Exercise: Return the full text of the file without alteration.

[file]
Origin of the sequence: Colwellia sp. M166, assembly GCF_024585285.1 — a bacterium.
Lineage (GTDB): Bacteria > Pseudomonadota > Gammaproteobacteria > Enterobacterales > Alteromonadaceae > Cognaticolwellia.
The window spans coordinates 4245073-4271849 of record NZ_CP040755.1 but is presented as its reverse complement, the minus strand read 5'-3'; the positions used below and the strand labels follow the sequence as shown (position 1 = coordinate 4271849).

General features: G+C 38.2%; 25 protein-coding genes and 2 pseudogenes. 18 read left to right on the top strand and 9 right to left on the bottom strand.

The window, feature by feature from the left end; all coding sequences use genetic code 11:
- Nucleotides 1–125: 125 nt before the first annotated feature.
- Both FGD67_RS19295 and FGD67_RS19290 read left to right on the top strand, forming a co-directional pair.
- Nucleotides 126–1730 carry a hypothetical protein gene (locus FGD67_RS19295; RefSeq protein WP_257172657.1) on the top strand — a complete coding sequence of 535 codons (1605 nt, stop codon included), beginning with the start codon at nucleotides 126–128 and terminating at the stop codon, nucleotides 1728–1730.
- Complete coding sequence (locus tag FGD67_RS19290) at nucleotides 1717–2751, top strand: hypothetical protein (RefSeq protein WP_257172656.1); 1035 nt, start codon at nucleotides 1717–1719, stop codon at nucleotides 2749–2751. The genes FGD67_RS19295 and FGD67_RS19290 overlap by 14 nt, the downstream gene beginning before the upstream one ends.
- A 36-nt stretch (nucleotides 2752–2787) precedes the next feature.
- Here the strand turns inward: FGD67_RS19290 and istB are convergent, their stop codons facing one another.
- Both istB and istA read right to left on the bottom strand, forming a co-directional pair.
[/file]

Origin of the sequence: Colwellia sp. M166, assembly GCF_024585285.1 — a bacterium.
Lineage (GTDB): Bacteria > Pseudomonadota > Gammaproteobacteria > Enterobacterales > Alteromonadaceae > Cognaticolwellia.
The window spans coordinates 4245073-4271849 of record NZ_CP040755.1 but is presented as its reverse complement, the minus strand read 5'-3'; the positions used below and the strand labels follow the sequence as shown (position 1 = coordinate 4271849).

General features: G+C 38.2%; 25 protein-coding genes and 2 pseudogenes. 18 read left to right on the top strand and 9 right to left on the bottom strand.

The window, feature by feature from the left end; all coding sequences use genetic code 11:
- Nucleotides 1–125: 125 nt before the first annotated feature.
- Both FGD67_RS19295 and FGD67_RS19290 read left to right on the top strand, forming a co-directional pair.
- Nucleotides 126–1730 carry a hypothetical protein gene (locus FGD67_RS19295; RefSeq protein WP_257172657.1) on the top strand — a complete coding sequence of 535 codons (1605 nt, stop codon included), beginning with the start codon at nucleotides 126–128 and terminating at the stop codon, nucleotides 1728–1730.
- Complete coding sequence (locus tag FGD67_RS19290) at nucleotides 1717–2751, top strand: hypothetical protein (RefSeq protein WP_257172656.1); 1035 nt, start codon at nucleotides 1717–1719, stop codon at nucleotides 2749–2751. The genes FGD67_RS19295 and FGD67_RS19290 overlap by 14 nt, the downstream gene beginning before the upstream one ends.
- A 36-nt stretch (nucleotides 2752–2787) precedes the next feature.
- Here the strand turns inward: FGD67_RS19290 and istB are convergent, their stop codons facing one another.
- Both istB and istA read right to left on the bottom strand, forming a co-directional pair.